Seriable’s Mark Jones reviews Twin Peaks Episode 16 — “Arbitrary Law”
They say that hindsight is 20-20 and though prophetic dreams might not be so clear, the powers that be behind Twin Peaks could certainly have done with a Red Room-style vision back in 1990. For the last few episodes things have been building up to the definitive revelation of Laura’s murderer, a fact which ultimately sealed the show’s inconclusive fate. Episode 16 is the moment when the show implodes though still manages to rank among the series’ best.
After greeting us with the close-up of the plastic-wrapped Maddy’s face, Episode 16 cuts to a shot of Cooper, Albert, Harry and Hawk walking silently down a path. Albert presents the evidence from Maddy’s body to Cooper – the cut-out letter ‘O’ and the fox hair that Leland got from Ben’s office. Harry is eager to put Ben away for good but Cooper asks for another twenty-four hours to solve the case using his methods. Harry agrees and the clock is set ticking indicating to the audience that the mystery will soon be solved. This first scene sets a sombre tone and it’s Albert’s speech to Cooper that really sets the wheels in motion that will lead to the capture of the possessed Leland;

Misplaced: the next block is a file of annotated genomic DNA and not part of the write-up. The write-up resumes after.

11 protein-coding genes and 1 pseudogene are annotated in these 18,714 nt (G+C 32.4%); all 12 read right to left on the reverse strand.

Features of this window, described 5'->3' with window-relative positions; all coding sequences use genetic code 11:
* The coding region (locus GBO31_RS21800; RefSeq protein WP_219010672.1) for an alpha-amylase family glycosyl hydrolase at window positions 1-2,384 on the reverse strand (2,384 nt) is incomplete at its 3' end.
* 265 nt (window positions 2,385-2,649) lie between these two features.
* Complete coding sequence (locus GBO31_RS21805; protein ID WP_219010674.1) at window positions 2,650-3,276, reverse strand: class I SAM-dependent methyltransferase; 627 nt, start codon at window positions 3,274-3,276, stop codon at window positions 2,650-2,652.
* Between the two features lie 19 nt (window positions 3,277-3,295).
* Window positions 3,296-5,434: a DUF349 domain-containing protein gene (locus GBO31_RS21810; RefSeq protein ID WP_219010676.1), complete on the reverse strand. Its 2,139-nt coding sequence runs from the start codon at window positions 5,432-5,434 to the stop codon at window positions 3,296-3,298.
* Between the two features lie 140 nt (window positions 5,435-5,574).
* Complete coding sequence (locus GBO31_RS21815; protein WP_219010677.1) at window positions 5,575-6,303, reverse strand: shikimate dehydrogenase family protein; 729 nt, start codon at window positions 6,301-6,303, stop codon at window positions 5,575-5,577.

“Cooper, an observation. I don’t know where this is headed but the only one of us with the co-ordinates for the destination in his hardware is you. Go on whatever vision quest you require, stand on the rim of the volcano, stand alone and do your dance, just find this beast before he takes another bite.”
Says Albert Rosenfield in possibly his most sincere scene, played so well by Miguel Ferrer. Cooper is definitely on a path now and while it’s all very exciting it has the feeling of happening too fast. There are some great moments, like Donna overhearing Andy repeating the words of Harold Smith‘s suicide note to himself in the Double R, which tie together perfectly the threads of Donna and the detective’s story but it all adds to the sense of hurried momentum. Before he hung himself Harold leaves a page of Laura’s diary with his neighbour, addressed to Donna. The page describes the same Red Room dream of Cooper’s and how Laura plans to die to finally be free of Bob.
It’s clear from the get go that Bob’s/Leland’s time is nearly up and later on it looks like he’s about to put Donna in his death bag as well before he gets captured. Thanks to a distraction from Harry, Donna remains unharmed and she dashes off to meet James as she realises what has happened to Maddy.
In one of the less exciting scenes, though equally harmful to the plotting of the later episodes, Donna meets James and tells him what she had deduced has happened. James is understandably upset but less understandably suddenly declares his intentions to leave Twin Peaks marking the beginning of one of the series’ great go-nowhere storylines.